Are my iBook G4 parts worth anything?
I have an iBook G4, which is the best Mac built so far IMHO. The main board is failing, so I took it apart. Are the parts worth anything to anyone?
LCD screen/display, keyboard seems to be pretty popular for secondary market. if you want to take the time to do eBay or Craigslist, it's worth a try. I've purchased used upper case for the iBook G4 via eBay when the touch pad failed. so it's worth something.. whether it's worth your time is another matter...
All the parts are saleable, though screens, drives, airport cards, top trackpads, keyboards are the biggest sellers, less so with the likes of modems and casings. Repairers, and those that just fancy a challenge also buy the broken logic boards.
If it's the late G4 14" then it uses a different screen to earlier G3/G4 models and carries a premium over other screens, usually fetches 30-40% more.
There is quite a lot of parts interchangeability between 12-inch G3 and G4 iBooks, and also between 14-inch models of the same laptops, especially hard drives, keyboards and LCD panels. But that's a broad generalization that you need to be careful about when selling parts.
The most important thing for you to do before you part out your iBook G4 is to ascertain exactly which model it is. The serial number is vitally important in doing this, as is the label Apple puts under the keyboard. Google Klantenservice, which is a German site that lets you put in a serial number and get the basic information.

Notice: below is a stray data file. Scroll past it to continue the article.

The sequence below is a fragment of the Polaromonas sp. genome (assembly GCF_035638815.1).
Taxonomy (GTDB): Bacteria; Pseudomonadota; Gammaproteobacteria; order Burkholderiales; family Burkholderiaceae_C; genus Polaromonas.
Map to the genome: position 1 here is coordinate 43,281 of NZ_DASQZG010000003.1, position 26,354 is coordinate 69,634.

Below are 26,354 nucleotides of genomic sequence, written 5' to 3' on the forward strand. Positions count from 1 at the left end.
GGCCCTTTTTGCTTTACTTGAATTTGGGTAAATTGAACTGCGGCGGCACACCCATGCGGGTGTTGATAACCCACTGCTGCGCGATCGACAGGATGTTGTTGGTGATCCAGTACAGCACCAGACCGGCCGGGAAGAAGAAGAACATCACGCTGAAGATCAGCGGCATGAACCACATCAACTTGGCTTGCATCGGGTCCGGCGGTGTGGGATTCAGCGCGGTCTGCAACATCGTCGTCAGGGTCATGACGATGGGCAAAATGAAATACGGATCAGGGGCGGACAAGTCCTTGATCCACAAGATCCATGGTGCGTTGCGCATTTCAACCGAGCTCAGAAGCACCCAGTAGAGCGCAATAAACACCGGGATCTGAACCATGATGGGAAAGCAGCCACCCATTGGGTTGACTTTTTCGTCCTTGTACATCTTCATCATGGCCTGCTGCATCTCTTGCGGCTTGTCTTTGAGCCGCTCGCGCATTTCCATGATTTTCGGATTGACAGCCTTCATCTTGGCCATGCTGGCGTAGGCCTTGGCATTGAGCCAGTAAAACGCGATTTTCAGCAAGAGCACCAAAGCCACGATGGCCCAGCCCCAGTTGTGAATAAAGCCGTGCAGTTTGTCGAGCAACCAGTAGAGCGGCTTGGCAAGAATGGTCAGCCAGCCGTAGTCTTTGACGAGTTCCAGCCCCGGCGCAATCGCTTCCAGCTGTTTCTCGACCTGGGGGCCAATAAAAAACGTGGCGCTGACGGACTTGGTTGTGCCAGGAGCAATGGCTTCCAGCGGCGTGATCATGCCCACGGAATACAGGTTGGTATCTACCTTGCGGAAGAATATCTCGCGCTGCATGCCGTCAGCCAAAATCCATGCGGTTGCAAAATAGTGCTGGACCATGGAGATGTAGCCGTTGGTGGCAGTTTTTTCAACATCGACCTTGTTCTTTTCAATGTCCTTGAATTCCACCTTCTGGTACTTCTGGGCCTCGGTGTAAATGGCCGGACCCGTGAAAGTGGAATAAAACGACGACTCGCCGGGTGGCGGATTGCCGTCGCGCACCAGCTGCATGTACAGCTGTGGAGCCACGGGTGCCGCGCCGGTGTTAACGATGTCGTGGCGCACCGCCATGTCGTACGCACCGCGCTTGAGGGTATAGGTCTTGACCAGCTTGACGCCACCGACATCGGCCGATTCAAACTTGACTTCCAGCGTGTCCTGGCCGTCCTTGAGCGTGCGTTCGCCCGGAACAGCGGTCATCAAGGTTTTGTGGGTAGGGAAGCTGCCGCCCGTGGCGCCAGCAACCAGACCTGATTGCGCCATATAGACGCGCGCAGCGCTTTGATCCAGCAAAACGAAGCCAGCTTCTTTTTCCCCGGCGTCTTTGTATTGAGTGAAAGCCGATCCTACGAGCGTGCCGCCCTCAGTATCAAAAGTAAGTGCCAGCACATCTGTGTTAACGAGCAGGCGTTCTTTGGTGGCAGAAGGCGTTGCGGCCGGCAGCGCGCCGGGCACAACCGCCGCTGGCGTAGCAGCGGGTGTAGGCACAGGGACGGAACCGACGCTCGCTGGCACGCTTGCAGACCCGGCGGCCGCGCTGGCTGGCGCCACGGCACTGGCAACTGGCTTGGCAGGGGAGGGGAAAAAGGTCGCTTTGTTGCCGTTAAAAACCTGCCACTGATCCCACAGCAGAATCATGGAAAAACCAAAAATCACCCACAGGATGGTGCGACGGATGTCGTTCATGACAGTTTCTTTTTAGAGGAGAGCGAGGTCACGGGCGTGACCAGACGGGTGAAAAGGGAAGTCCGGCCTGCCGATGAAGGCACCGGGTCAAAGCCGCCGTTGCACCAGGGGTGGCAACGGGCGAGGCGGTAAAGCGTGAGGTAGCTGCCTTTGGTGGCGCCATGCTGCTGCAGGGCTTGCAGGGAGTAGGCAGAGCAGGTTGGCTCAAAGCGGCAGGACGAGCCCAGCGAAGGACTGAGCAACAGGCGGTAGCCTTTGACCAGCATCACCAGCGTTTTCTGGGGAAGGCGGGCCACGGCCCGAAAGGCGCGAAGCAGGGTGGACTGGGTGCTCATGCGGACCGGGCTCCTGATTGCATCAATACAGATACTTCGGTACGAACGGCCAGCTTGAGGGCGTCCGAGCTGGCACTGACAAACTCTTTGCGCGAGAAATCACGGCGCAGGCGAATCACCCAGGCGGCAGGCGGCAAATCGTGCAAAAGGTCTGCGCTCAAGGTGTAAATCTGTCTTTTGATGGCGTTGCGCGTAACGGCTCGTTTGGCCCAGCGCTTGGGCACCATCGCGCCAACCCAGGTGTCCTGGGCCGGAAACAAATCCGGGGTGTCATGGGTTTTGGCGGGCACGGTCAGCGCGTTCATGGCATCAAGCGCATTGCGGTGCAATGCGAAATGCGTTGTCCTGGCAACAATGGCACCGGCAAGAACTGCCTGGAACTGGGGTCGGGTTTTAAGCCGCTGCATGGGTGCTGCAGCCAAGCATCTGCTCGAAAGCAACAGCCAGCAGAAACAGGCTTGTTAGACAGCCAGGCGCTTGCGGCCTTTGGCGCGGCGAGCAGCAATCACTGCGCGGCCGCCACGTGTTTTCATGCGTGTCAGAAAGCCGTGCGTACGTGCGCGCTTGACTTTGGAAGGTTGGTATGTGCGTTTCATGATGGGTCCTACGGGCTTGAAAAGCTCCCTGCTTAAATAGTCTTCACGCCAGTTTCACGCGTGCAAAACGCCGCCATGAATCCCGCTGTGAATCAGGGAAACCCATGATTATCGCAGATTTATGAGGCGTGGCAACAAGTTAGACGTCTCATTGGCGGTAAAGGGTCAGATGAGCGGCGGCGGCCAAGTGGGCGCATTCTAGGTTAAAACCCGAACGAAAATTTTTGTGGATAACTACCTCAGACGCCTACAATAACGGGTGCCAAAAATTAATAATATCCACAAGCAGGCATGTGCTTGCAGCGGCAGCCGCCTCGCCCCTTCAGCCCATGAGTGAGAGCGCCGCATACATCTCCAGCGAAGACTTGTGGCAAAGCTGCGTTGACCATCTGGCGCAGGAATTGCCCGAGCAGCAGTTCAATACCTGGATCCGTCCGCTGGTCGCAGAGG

The reason for knowing exactly which model your parts came from is that Apple made a lot of running changes, particularly in the last few iBook G4 models, in things like frames, aluminum shields, Airport cards, bluetooth, etc. Parts that will work in your model won't work in an earlier or a later one.
Then there are things that you seldom hear about, such as the fact that Apple used several LCD manufacturers for the G4 iBooks. One manufacturer, Chi Mei, used an LVDS cable that looks like the one used by the other manufacturers. But it will not work with another manufacturer's LCD, even though it will fit, because the wiring pattern is different. This changed, thankfully, with MacBooks. But for iBook owners with broken Chi Mei LCDs, it's important to know that they either need another Chi Mei LCD or they need to buy a different manufacturer's LCD *and* the LVDS cable that works with it. This means an easy LCD swap suddenly becomes an almost complete tear-down to replace the LVDS cable.
So when you advertise your iBook's parts, be careful to tell prospective buyers exactly which model the parts came from. Knowledgeable buyers will thank you, and you'll save yourself time answering questions.